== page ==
Movie Review: Honk For Jesus/Save Your Soul

One of the things I often complain about are movie titles. I remember as a kid reading a book about films, and seeing that the year I was born, there was a movie called They Shoot Horses, Don’t They? Both an intriguing title, and an annoying one. I wondered why anyone would title a movie with a sentence. But that title works brilliantly. A few years ago, my wife and I both loved the title of the movie Don’t Worry; He Won’t Get Far on Foot, especially when you see how it comes up in the film.

What bothers me about the title of this, is that Honk for Jesus is perfect. Why did it have to be two sentences? Another thing that bothers me is, this is based on the 15 minute short film, and that’s probably how it should have stayed, as it’s a bit long and repetitive. Now, that doesn’t mean this satire doesn’t have some really great moments. How could it not, with these two leads? Just watching Regina Hall give off these facial expressions is almost worth the price of admission. Since it’s filmed in a mockumentary style (think movies like Spinal Tap, or TV shows like The Office and Modern Family), when Trinitie Childs (Hall) is asked a question she doesn’t like, or runs into an old friend in a mall, she puts on this fake smile that is just wonderful. Those smiles are also framed nicely with a gaudy bonnet.

Now, let’s talk about her co-star Sterling K. Brown. My wife has loved him since This Is Us. I loved him in Waves (one of the best movies of 2019), as the overbearing father. I also love that the few times we’ve talked to him at the Critics’ Choice Awards, he couldn’t have been nicer. He would be a shoe-in for an Oscar nomination for this role as the leader of a Megachurch, had this been a better script. It just doesn’t quite pull off the dance between satire and serious. It also doesn’t really pack the emotional punch filmmaker Adamma Ebo was going for (although it’s certainly a strong debut feature).

There’s a really funny scene where Lee-Curtis Childs (Brown) and Trinitie are showing off their expensive clothing and justifying all the luxurious items they have. Especially since we’ve all heard about these things when it comes to people like Joel Olsteen, Jim and Tammy Faye Bakker, and the different megachurches. 

Another humorous scene involves the Childs’ singing a hardcore rap song (Knuck if you Buck by Crime Mob) in their SUV. Something about religious folks singing that tune was interesting (much like the nerdy white guy singing hardcore rap in his car at the beginning of Office Space). Yet to make this a truly great satire, a lot more funny moments were needed. When they try to delve into the drama, it loses a bit.

We learn early on that a sexual misconduct scandal has rocked the church and they’re trying to get back on their feet and rebuild the congregation. His hubris keeps him blaming others, and his wife puts Hillary Clinton and Huma Abedin to shame by standing by her man through all this. But hey – she likes this lifestyle she’s grown accustomed to. Yet when she runs into people that express their dismay, you wonder just how long this will last.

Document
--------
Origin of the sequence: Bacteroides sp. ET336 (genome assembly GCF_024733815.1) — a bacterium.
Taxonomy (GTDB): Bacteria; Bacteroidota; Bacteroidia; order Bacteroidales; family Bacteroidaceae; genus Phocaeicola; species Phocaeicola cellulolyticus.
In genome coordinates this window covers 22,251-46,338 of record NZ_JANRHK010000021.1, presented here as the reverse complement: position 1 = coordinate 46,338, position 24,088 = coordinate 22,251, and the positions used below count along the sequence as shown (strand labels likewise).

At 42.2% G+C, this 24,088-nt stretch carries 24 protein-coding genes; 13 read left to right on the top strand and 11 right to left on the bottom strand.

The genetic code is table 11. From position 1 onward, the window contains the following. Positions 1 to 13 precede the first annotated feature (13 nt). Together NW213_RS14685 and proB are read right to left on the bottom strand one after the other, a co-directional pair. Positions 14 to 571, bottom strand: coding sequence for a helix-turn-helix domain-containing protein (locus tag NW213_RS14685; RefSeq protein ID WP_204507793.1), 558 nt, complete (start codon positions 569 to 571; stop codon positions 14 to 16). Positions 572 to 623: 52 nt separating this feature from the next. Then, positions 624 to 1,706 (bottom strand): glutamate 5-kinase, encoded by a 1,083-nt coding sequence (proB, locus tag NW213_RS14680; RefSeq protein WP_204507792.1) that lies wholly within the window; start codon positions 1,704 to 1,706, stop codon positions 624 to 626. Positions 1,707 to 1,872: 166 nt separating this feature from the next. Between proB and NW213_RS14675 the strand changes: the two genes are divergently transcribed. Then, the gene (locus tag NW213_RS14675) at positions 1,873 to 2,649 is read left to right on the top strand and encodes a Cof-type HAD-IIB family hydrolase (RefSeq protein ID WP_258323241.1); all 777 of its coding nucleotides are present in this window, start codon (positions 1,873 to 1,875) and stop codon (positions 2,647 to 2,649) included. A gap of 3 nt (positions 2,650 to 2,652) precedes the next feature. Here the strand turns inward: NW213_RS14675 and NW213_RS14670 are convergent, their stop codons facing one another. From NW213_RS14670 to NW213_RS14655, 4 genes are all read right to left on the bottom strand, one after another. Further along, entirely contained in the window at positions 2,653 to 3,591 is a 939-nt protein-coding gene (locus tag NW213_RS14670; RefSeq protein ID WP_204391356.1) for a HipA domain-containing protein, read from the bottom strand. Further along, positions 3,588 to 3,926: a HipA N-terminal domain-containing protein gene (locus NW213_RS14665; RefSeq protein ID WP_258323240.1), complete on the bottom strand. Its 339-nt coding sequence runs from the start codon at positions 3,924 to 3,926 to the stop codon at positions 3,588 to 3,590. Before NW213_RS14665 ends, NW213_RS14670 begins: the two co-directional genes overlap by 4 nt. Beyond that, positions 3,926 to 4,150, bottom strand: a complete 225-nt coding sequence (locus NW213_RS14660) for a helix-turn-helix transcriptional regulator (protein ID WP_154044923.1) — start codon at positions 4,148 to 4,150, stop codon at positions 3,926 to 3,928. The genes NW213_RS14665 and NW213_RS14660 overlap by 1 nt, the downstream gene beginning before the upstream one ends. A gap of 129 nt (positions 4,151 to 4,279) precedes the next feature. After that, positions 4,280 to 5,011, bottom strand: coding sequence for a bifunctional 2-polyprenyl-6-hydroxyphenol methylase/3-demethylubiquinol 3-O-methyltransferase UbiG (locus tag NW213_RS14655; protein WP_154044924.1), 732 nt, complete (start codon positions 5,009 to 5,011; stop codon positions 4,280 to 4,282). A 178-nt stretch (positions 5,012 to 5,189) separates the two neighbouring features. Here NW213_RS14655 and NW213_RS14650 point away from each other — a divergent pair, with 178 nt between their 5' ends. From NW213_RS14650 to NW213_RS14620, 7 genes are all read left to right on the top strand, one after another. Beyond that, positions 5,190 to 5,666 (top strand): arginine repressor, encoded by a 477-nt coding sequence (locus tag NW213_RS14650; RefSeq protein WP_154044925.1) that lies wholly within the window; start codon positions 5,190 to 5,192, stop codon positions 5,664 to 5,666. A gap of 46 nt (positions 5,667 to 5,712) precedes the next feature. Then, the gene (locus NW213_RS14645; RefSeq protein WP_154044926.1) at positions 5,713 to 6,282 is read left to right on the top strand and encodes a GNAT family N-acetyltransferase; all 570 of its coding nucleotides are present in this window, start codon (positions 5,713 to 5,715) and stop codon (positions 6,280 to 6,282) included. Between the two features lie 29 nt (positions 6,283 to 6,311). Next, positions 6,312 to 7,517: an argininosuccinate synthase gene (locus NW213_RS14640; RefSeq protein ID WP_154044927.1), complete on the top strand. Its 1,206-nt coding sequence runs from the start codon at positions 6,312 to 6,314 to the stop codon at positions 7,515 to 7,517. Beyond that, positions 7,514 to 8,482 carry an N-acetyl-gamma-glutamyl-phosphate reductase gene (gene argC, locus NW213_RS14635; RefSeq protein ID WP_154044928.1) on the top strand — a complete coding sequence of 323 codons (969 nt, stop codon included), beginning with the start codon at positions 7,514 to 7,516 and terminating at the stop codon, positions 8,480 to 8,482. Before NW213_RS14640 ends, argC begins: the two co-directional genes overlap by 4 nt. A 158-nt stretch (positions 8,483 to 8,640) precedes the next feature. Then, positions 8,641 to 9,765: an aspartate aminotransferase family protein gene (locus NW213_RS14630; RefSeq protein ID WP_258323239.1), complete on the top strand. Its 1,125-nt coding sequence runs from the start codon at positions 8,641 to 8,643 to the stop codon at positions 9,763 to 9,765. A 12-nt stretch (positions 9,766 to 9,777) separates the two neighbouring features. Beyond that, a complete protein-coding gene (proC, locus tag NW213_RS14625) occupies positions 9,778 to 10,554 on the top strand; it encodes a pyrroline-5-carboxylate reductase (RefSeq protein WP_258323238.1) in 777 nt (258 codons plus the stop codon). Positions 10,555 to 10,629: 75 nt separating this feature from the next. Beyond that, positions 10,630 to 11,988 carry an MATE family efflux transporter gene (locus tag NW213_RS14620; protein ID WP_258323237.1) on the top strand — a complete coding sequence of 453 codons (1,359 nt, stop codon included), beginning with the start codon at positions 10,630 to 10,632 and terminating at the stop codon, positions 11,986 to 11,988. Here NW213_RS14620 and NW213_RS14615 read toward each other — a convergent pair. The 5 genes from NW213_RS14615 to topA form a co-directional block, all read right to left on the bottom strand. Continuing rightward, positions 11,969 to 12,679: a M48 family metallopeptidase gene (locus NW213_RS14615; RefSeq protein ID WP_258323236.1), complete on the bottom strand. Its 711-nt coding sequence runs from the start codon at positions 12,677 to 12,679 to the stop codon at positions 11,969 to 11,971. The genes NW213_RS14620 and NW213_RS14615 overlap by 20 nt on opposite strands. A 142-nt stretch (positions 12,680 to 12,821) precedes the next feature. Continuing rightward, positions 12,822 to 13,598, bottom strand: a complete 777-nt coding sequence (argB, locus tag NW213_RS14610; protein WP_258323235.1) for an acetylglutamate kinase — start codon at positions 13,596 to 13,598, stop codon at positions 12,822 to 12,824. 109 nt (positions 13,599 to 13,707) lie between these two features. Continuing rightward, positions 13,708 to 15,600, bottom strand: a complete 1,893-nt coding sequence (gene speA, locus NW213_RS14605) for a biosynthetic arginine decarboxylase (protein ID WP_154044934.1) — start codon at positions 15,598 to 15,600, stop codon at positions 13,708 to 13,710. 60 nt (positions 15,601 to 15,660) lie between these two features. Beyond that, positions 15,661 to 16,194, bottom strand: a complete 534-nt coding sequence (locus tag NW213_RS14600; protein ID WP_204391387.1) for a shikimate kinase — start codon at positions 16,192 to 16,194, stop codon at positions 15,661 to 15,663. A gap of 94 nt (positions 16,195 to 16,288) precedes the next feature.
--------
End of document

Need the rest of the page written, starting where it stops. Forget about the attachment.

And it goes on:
Ebo really needed to give us a lot more. The movie is long and repetitive, and feels like the 15 minute short it was based on, was probably enough to tell this story. When I was 20, I wrote a screenplay about a Christian heavy metal band that were really just a metal band that did drugs, slept with groupies, and didn’t care about Jesus or any of that. They just did what made them money. So stories about these types of people have been done and are low hanging fruit. Ebo needed to bring something a tad different or a bit more interesting, to the table. Perhaps the Ebo twins who made this movie thought that having a Southern church, with African-Americans, was a bit different. It is interesting how the idea of religion can be a positive in certain communities. Perhaps more should have been done in that direction. 

When we learn a new Baptist church is popping up in Atlanta, Heaven’s House, and many of their flock will be going there – we meet the young, married ministers (Nicole Beharie and Conphidance) running the place. They plan to open on Easter Sunday, the same day the Childs had planned their big resurrection. When the movie ended, I had a few too many questions about them. Were they sincere in how they feel about religion? Were they just a younger version of the Childs that we just watched? I would have liked more clarification on that.

There’s a fun dialogue bit about a broken toe healing in 48 hours being a miracle; a funny acronym for what EGO means (edging God out); the passive-aggressive run-in with a former congregant (Olivia D. Dawson)...shows us what a brilliant film this could have been. I’d love to see Hall and Brown nominated for Oscars, as well as Lorraine Coppin for her costume design (I’m assuming she created those vibrant bonnets). 

2 ½ stars out of 5.

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